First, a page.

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Rodney Coates in Military.com: ‘A Lesson on Dissent from a Vietnam War Protestor who Joined the Military, and Faced Execution’

Coates dropped out of Southern Illinois University and enlisted in the Army Security Agency. He would learn later that his ‘protest against the Vietnam war – and appreciation for U.S. democracy – had only begun.’

Voices

Rodney Coates in Military.com: ‘A Lesson on Dissent from a Vietnam War Protestor who Joined the Military, and Faced Execution’

Rodney Coates, professor of Critical Race and Ethnic Studies, specializes in the history of race and racism in the U.S. He was a college during the late 1960s, when protests against the Vietnam War erupted across the country, and “college campuses emerged as places of more than intellectual debate over U.S.  foreign policy and the country’s deeply racist history,” he writes.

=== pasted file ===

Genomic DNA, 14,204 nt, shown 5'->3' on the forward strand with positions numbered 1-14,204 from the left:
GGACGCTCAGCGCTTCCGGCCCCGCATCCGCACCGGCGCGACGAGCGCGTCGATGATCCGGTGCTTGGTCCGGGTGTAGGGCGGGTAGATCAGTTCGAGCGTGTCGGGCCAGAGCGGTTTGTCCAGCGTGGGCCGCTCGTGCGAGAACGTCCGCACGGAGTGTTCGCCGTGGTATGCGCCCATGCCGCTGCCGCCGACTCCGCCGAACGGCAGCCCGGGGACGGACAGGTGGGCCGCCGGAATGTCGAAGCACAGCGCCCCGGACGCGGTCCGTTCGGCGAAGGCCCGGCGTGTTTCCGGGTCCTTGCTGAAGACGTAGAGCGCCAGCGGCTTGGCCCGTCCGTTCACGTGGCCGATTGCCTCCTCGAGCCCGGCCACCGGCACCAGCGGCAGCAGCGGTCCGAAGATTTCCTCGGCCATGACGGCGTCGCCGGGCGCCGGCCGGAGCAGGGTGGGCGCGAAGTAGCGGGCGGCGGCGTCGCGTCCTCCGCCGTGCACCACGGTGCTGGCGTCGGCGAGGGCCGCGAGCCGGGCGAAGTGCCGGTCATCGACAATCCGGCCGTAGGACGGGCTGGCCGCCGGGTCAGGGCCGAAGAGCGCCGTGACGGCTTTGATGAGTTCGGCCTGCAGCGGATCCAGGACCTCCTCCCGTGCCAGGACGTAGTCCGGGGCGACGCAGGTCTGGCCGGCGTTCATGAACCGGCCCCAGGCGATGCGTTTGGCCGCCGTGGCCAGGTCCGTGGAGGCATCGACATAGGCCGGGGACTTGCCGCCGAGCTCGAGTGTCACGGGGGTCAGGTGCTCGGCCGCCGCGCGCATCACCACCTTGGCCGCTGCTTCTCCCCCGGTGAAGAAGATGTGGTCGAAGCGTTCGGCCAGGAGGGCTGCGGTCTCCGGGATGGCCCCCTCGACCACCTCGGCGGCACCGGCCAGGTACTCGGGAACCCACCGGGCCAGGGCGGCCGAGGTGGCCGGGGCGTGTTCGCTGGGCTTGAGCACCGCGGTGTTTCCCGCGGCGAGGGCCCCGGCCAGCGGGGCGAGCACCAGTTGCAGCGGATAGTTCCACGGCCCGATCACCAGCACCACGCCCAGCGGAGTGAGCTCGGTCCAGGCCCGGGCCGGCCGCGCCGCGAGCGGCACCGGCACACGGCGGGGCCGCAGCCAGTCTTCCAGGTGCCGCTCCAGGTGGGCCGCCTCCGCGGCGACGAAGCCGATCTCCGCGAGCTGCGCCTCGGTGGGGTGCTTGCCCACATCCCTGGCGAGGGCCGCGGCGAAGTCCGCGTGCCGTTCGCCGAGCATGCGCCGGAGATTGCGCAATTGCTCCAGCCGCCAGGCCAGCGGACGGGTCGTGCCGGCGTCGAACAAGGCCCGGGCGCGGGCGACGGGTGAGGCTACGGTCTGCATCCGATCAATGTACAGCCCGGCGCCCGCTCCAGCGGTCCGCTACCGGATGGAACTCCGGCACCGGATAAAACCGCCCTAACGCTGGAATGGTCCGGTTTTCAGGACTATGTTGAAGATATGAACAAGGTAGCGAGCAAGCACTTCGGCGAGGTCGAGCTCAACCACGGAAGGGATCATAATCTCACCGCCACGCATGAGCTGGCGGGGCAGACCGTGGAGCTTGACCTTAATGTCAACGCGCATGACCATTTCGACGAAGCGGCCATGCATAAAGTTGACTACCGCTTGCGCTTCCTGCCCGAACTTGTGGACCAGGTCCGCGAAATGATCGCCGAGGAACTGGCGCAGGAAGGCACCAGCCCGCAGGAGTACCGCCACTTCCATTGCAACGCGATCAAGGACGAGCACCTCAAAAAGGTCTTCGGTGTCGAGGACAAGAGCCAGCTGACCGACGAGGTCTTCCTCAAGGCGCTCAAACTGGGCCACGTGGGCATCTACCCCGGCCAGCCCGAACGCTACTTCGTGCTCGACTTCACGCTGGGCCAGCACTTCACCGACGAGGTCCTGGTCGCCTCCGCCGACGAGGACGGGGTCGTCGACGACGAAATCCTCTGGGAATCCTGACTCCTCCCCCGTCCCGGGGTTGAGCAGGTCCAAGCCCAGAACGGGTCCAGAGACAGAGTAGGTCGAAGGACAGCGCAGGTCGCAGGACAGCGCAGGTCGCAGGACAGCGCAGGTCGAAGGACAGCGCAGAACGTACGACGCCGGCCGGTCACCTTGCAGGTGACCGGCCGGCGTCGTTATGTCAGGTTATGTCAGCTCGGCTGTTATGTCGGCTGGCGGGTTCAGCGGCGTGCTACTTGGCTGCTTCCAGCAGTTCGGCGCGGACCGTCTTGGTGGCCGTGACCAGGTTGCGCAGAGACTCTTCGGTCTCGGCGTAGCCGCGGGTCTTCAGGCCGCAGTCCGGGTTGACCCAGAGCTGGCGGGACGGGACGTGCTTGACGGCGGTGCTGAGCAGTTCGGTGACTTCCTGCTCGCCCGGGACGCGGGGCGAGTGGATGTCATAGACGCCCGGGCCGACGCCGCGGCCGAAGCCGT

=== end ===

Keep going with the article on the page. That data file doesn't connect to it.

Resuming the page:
“Unlike the protesters against the Israel-Hamas War, many of the college-age demonstrators back then faced the very real possibility of being drafted by the U.S. military and forced to serve in what they considered an unjust war. I was one of the fortunate young Black men who had a deferment that enabled me to avoid compulsory military service because I was enrolled in college.”

Coates dropped out of Southern Illinois University and enlisted in the Army Security Agency. He would learn later that his protest against the Vietnam war – and appreciation for U.S. democracy – had only begun.

When he returned to Southern Illinois in 1976, the , but the racial unrest on college campuses and cities had continued.

Read his article, originally published in The Conversation May 30.